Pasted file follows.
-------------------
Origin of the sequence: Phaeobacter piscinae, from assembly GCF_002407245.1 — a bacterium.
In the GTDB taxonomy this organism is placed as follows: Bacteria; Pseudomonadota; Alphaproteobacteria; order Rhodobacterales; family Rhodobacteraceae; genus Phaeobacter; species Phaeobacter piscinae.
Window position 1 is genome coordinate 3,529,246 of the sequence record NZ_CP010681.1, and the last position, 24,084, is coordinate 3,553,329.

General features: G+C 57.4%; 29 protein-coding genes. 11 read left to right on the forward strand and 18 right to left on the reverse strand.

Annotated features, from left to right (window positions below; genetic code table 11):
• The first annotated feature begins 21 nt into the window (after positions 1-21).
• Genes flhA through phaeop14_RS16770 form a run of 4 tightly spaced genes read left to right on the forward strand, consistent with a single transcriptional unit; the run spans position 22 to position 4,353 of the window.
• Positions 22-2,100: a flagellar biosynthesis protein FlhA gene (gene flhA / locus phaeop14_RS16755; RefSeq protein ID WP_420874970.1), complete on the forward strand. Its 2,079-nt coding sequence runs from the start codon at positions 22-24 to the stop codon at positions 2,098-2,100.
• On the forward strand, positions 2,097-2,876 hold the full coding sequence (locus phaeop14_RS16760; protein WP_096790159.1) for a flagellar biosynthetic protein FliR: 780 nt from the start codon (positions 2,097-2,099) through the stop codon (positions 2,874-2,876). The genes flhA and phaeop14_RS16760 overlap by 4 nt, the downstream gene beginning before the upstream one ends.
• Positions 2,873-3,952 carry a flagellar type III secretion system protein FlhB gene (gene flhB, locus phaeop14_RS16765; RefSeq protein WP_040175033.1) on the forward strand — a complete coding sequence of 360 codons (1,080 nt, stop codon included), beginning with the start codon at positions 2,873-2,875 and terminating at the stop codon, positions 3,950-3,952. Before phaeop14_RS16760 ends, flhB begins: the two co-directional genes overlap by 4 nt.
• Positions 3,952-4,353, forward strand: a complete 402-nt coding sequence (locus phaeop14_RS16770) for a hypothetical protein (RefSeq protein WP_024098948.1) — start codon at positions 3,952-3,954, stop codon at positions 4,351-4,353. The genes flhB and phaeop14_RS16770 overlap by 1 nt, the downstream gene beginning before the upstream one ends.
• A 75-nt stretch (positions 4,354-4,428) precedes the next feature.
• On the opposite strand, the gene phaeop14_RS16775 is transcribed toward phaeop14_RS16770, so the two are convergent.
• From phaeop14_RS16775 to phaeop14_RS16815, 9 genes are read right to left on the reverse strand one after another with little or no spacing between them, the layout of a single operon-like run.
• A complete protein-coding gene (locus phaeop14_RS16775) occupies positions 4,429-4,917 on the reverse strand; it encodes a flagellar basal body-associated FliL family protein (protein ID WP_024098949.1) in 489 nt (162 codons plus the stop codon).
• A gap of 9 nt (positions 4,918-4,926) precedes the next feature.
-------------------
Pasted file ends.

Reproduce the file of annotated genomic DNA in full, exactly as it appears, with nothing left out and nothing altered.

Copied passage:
Origin of the sequence: Phaeobacter piscinae, from assembly GCF_002407245.1 — a bacterium.
In the GTDB taxonomy this organism is placed as follows: Bacteria; Pseudomonadota; Alphaproteobacteria; order Rhodobacterales; family Rhodobacteraceae; genus Phaeobacter; species Phaeobacter piscinae.
Window position 1 is genome coordinate 3,529,246 of the sequence record NZ_CP010681.1, and the last position, 24,084, is coordinate 3,553,329.

General features: G+C 57.4%; 29 protein-coding genes. 11 read left to right on the forward strand and 18 right to left on the reverse strand.

Annotated features, from left to right (window positions below; genetic code table 11):
• The first annotated feature begins 21 nt into the window (after positions 1-21).
• Genes flhA through phaeop14_RS16770 form a run of 4 tightly spaced genes read left to right on the forward strand, consistent with a single transcriptional unit; the run spans position 22 to position 4,353 of the window.
• Positions 22-2,100: a flagellar biosynthesis protein FlhA gene (gene flhA / locus phaeop14_RS16755; RefSeq protein ID WP_420874970.1), complete on the forward strand. Its 2,079-nt coding sequence runs from the start codon at positions 22-24 to the stop codon at positions 2,098-2,100.
• On the forward strand, positions 2,097-2,876 hold the full coding sequence (locus phaeop14_RS16760; protein WP_096790159.1) for a flagellar biosynthetic protein FliR: 780 nt from the start codon (positions 2,097-2,099) through the stop codon (positions 2,874-2,876). The genes flhA and phaeop14_RS16760 overlap by 4 nt, the downstream gene beginning before the upstream one ends.
• Positions 2,873-3,952 carry a flagellar type III secretion system protein FlhB gene (gene flhB, locus phaeop14_RS16765; RefSeq protein WP_040175033.1) on the forward strand — a complete coding sequence of 360 codons (1,080 nt, stop codon included), beginning with the start codon at positions 2,873-2,875 and terminating at the stop codon, positions 3,950-3,952. Before phaeop14_RS16760 ends, flhB begins: the two co-directional genes overlap by 4 nt.
• Positions 3,952-4,353, forward strand: a complete 402-nt coding sequence (locus phaeop14_RS16770) for a hypothetical protein (RefSeq protein WP_024098948.1) — start codon at positions 3,952-3,954, stop codon at positions 4,351-4,353. The genes flhB and phaeop14_RS16770 overlap by 1 nt, the downstream gene beginning before the upstream one ends.
• A 75-nt stretch (positions 4,354-4,428) precedes the next feature.
• On the opposite strand, the gene phaeop14_RS16775 is transcribed toward phaeop14_RS16770, so the two are convergent.
• From phaeop14_RS16775 to phaeop14_RS16815, 9 genes are read right to left on the reverse strand one after another with little or no spacing between them, the layout of a single operon-like run.
• A complete protein-coding gene (locus phaeop14_RS16775) occupies positions 4,429-4,917 on the reverse strand; it encodes a flagellar basal body-associated FliL family protein (protein ID WP_024098949.1) in 489 nt (162 codons plus the stop codon).
• A gap of 9 nt (positions 4,918-4,926) precedes the next feature.